Australia seeks redemption for 2006 Cup
One of the first teams to qualify for South Africa, Australia went 6-0-2 in the final round of Asian qualifying and punched its ticket to the World Cup with two games to spare. With most of its squad based in Europe, and as a member of the Asian Football Confederation (AFC) for the first time in a World Cup qualifying campaign, Australia's players traveled thousands of miles en route to South Africa.
The journey started in Melbourne on Feb. 6, 2008, with a 3-0 win over China, and ended in the same city with a 2-1 win over Japan on July 17, 2009. Along the way, the Socceroos played seven home games and at Qatar, China, Dubai (against Iraq), Japan, Bahrain and Uzbekistan. Australia entered the Asian qualifying tournament in Round 3 (of four). In their two rounds of qualifying group play, they topped Group 1 in Round 3 and qualified for South Africa by winning Group 1 in Round 4.
Australia previously played in the Oceania Confederation; its move to the AFC was ratified by FIFA on Sept. 10, 2006. The Australian Soccer Federation made the switch to the AFC because it believed that playing against the tougher AFC competition in qualifying would help make the national team more competitive at the World Cup.
2010 will mark Australia's third appearance in the World Cup. In 1974, Australia didn't score a goal and finished at the bottom of its first-round group. It was a very different story in the Australians' second appearance, in Germany in 2006. Led by Dutch coaching legend Guus Hiddink, Australia advanced to the Round of 16, where it lost to eventual champion Italy on a highly controversial penalty kick awarded five minutes into stoppage time at the end of the game. Several players from that team are expected to be in South Africa, including Tim Cahill, Mark Schwarzer, Lucas Neill, Harry Kewell, Brett Emerton and Marco Bresciano. They will not have forgotten that tough loss.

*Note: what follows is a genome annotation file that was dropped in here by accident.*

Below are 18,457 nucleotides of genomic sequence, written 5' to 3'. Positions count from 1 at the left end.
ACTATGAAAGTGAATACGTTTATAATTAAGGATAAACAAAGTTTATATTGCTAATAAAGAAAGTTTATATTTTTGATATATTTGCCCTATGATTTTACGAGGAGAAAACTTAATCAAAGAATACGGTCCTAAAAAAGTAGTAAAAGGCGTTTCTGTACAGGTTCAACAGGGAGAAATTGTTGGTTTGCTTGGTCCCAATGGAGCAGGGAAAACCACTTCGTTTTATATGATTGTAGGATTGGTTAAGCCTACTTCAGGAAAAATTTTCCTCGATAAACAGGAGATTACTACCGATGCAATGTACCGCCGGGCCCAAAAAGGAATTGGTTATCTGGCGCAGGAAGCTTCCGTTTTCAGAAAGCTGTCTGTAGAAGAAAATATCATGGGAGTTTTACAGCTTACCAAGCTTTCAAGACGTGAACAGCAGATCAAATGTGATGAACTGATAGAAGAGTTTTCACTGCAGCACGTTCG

Coach Pim Verbeek, a Hiddink protégé, will lead Australia in South Africa. Although not among the pre-tournament favorites, Australia is a veteran team with a chip on its shoulder and with its best player, Tim Cahill, in the prime of his career. Few clubs will look forward to playing the Aussies, who will be solid on defense and creative in midfield. Their main weakness is the lack of a top-line striker. If they can compensate for that, they could spring a surprise and go deep in the tournament.
Mark Young is a World Cup writer and researcher for ESPN.